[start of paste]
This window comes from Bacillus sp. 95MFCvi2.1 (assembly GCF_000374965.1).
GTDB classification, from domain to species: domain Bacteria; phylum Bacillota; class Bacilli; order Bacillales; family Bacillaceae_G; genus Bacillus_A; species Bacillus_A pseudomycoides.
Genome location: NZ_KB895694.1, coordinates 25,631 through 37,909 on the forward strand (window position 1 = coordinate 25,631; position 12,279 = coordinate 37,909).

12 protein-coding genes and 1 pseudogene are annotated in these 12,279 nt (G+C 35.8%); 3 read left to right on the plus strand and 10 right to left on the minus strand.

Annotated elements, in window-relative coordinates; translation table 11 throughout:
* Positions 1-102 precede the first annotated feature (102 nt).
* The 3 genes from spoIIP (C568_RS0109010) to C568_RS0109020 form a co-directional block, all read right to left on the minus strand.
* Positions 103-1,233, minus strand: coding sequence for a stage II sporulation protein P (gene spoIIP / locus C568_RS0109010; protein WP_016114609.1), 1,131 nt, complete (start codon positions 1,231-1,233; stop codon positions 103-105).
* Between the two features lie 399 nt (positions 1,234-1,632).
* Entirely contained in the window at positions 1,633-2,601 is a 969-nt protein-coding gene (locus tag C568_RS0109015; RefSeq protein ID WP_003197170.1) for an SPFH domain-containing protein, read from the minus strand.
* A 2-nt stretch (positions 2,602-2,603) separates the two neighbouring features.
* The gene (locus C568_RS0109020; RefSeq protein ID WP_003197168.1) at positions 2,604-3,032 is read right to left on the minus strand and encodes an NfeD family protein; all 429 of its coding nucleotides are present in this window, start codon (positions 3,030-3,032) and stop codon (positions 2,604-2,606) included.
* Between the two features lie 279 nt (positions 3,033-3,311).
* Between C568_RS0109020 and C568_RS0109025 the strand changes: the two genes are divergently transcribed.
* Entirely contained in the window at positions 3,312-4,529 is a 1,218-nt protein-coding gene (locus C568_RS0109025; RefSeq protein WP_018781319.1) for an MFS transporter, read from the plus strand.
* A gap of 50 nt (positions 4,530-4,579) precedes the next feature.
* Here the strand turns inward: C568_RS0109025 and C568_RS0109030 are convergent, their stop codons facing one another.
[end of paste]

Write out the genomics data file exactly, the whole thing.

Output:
This window comes from Bacillus sp. 95MFCvi2.1 (assembly GCF_000374965.1).
GTDB classification, from domain to species: domain Bacteria; phylum Bacillota; class Bacilli; order Bacillales; family Bacillaceae_G; genus Bacillus_A; species Bacillus_A pseudomycoides.
Genome location: NZ_KB895694.1, coordinates 25,631 through 37,909 on the forward strand (window position 1 = coordinate 25,631; position 12,279 = coordinate 37,909).

12 protein-coding genes and 1 pseudogene are annotated in these 12,279 nt (G+C 35.8%); 3 read left to right on the plus strand and 10 right to left on the minus strand.

Annotated elements, in window-relative coordinates; translation table 11 throughout:
* Positions 1-102 precede the first annotated feature (102 nt).
* The 3 genes from spoIIP (C568_RS0109010) to C568_RS0109020 form a co-directional block, all read right to left on the minus strand.
* Positions 103-1,233, minus strand: coding sequence for a stage II sporulation protein P (gene spoIIP / locus C568_RS0109010; protein WP_016114609.1), 1,131 nt, complete (start codon positions 1,231-1,233; stop codon positions 103-105).
* Between the two features lie 399 nt (positions 1,234-1,632).
* Entirely contained in the window at positions 1,633-2,601 is a 969-nt protein-coding gene (locus tag C568_RS0109015; RefSeq protein ID WP_003197170.1) for an SPFH domain-containing protein, read from the minus strand.
* A 2-nt stretch (positions 2,602-2,603) separates the two neighbouring features.
* The gene (locus C568_RS0109020; RefSeq protein ID WP_003197168.1) at positions 2,604-3,032 is read right to left on the minus strand and encodes an NfeD family protein; all 429 of its coding nucleotides are present in this window, start codon (positions 3,030-3,032) and stop codon (positions 2,604-2,606) included.
* Between the two features lie 279 nt (positions 3,033-3,311).
* Between C568_RS0109020 and C568_RS0109025 the strand changes: the two genes are divergently transcribed.
* Entirely contained in the window at positions 3,312-4,529 is a 1,218-nt protein-coding gene (locus C568_RS0109025; RefSeq protein WP_018781319.1) for an MFS transporter, read from the plus strand.
* A gap of 50 nt (positions 4,530-4,579) precedes the next feature.
* Here the strand turns inward: C568_RS0109025 and C568_RS0109030 are convergent, their stop codons facing one another.